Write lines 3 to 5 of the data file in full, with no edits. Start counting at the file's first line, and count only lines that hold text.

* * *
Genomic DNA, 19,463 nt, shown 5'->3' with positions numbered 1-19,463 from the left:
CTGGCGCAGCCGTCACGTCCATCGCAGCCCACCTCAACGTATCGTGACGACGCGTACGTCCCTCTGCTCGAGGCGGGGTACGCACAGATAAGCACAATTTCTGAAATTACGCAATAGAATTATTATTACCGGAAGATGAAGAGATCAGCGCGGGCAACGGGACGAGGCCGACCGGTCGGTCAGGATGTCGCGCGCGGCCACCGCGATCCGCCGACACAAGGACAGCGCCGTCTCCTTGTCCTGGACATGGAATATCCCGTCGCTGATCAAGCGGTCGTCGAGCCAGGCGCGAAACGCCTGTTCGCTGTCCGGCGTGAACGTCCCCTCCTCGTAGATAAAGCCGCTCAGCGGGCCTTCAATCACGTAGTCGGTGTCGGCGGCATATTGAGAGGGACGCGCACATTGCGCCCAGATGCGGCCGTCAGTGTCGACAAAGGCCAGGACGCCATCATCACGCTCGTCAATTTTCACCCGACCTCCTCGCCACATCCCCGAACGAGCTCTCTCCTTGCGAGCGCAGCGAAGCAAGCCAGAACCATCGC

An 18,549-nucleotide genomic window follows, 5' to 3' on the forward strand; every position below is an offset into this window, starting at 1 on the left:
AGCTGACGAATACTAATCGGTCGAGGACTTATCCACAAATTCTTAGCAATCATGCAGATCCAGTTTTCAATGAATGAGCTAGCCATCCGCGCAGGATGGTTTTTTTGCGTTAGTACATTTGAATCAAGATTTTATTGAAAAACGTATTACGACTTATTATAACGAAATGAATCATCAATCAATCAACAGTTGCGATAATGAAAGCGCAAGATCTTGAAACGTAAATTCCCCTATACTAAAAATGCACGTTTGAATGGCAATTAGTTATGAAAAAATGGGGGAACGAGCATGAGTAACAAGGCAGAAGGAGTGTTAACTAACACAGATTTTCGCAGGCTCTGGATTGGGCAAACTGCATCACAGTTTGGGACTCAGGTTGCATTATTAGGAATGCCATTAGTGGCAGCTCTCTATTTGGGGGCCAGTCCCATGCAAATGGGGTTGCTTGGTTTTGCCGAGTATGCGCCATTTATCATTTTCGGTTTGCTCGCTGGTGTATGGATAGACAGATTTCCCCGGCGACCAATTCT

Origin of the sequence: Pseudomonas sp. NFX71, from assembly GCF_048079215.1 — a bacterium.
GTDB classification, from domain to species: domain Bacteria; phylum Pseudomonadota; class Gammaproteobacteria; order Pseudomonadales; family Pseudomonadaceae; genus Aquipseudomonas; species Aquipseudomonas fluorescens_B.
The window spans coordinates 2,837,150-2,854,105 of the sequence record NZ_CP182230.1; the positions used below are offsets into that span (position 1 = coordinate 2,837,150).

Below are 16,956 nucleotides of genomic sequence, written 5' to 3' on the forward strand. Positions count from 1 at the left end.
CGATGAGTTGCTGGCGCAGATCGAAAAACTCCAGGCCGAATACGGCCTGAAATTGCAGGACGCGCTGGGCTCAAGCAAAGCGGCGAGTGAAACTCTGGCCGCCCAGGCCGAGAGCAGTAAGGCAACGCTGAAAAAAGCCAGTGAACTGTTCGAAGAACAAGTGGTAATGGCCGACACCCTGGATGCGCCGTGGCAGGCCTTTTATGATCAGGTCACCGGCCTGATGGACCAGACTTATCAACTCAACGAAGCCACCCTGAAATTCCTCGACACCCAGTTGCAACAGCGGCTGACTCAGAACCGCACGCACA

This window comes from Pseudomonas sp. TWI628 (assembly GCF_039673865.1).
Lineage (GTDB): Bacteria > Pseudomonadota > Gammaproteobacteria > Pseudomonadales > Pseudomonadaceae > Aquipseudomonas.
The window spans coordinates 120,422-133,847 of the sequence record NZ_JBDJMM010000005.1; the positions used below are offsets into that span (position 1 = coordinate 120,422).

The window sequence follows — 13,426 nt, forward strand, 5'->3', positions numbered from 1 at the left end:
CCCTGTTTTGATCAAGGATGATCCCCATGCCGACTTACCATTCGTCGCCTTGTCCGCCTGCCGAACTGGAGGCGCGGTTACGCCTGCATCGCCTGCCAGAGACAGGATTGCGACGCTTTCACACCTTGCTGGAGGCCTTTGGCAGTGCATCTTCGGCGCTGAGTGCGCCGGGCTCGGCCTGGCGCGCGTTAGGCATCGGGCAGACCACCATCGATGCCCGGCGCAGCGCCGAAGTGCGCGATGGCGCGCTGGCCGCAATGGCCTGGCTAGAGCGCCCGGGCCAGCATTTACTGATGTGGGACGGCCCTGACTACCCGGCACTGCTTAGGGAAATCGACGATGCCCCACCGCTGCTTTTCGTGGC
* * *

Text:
An 18,549-nucleotide genomic window follows, 5' to 3' on the forward strand; every position below is an offset into this window, starting at 1 on the left:
AGCTGACGAATACTAATCGGTCGAGGACTTATCCACAAATTCTTAGCAATCATGCAGATCCAGTTTTCAATGAATGAGCTAGCCATCCGCGCAGGATGGTTTTTTTGCGTTAGTACATTTGAATCAAGATTTTATTGAAAAACGTATTACGACTTATTATAACGAAATGAATCATCAATCAATCAACAGTTGCGATAATGAAAGCGCAAGATCTTGAAACGTAAATTCCCCTATACTAAAAATGCACGTTTGAATGGCAATTAGTTATGAAAAAATGGGGGAACGAGCATGAGTAACAAGGCAGAAGGAGTGTTAACTAACACAGATTTTCGCAGGCTCTGGATTGGGCAAACTGCATCACAGTTTGGGACTCAGGTTGCATTATTAGGAATGCCATTAGTGGCAGCTCTCTATTTGGGGGCCAGTCCCATGCAAATGGGGTTGCTTGGTTTTGCCGAGTATGCGCCATTTATCATTTTCGGTTTGCTCGCTGGTGTATGGATAGACAGATTTCCCCGGCGACCAATTCT

Origin of the sequence: Pseudomonas sp. NFX71, from assembly GCF_048079215.1 — a bacterium.